2017 marks the sixtieth anniversary of the publication of Ian Fleming’s fifth James Bond novel, From Russia With Love.
The novel holds a special place in the Bond canon, for it was this novel that was famously included by President John F. Kennedy in the list of his ten favorite books, published in Life Magazine in 1961, boosting Fleming’s reputation in the USA. Fleming considered ending the Bond series with From Russia With Love, yet it proved to be a launching point for the celebrated film series, becoming the second Bond film in 1963.
From its original reception, From Russia With Love has divided critics: is it a revival of the serious spy novel by a master of espionage fiction, or is it merely a blend of the “sex and sadism” used to dismiss Bond as a symptom of pop culture? This anniversary is an opportunity to reflect on the enduring significance of From Russia With Love and reexamine its status as a work that crosses between high and low art.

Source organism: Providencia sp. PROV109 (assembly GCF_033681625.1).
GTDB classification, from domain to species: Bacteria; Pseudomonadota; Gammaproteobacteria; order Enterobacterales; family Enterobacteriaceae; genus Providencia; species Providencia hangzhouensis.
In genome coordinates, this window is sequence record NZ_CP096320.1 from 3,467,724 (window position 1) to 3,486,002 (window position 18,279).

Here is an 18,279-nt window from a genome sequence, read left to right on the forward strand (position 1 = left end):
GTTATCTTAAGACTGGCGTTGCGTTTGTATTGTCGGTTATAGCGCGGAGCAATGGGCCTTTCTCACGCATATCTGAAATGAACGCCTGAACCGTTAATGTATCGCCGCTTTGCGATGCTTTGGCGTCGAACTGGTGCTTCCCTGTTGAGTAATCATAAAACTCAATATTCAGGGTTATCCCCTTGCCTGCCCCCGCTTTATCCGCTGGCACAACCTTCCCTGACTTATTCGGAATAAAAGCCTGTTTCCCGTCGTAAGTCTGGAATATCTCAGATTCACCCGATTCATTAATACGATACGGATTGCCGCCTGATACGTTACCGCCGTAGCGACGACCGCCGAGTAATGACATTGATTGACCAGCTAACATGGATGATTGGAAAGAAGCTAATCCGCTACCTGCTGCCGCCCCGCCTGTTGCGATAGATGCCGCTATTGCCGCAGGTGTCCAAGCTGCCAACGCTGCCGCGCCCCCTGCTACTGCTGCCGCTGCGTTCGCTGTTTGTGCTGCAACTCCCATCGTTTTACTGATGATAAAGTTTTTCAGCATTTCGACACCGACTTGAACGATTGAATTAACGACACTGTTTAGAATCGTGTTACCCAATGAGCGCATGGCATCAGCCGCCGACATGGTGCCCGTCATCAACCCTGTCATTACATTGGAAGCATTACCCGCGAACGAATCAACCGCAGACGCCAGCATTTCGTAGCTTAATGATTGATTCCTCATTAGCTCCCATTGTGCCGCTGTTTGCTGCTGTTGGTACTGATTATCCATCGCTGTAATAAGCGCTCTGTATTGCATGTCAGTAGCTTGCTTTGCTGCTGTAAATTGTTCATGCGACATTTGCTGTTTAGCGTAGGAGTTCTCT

Paper proposals on any aspect of Fleming’s novel and the 1963 film adaptation, especially relating to questions of the boundary between high/popular culture—are invited. Please send proposals of 250-500 words and brief biographies, along with A/V requirements, to Oliver Buckton (firstname.lastname@example.org) by May 15 2017.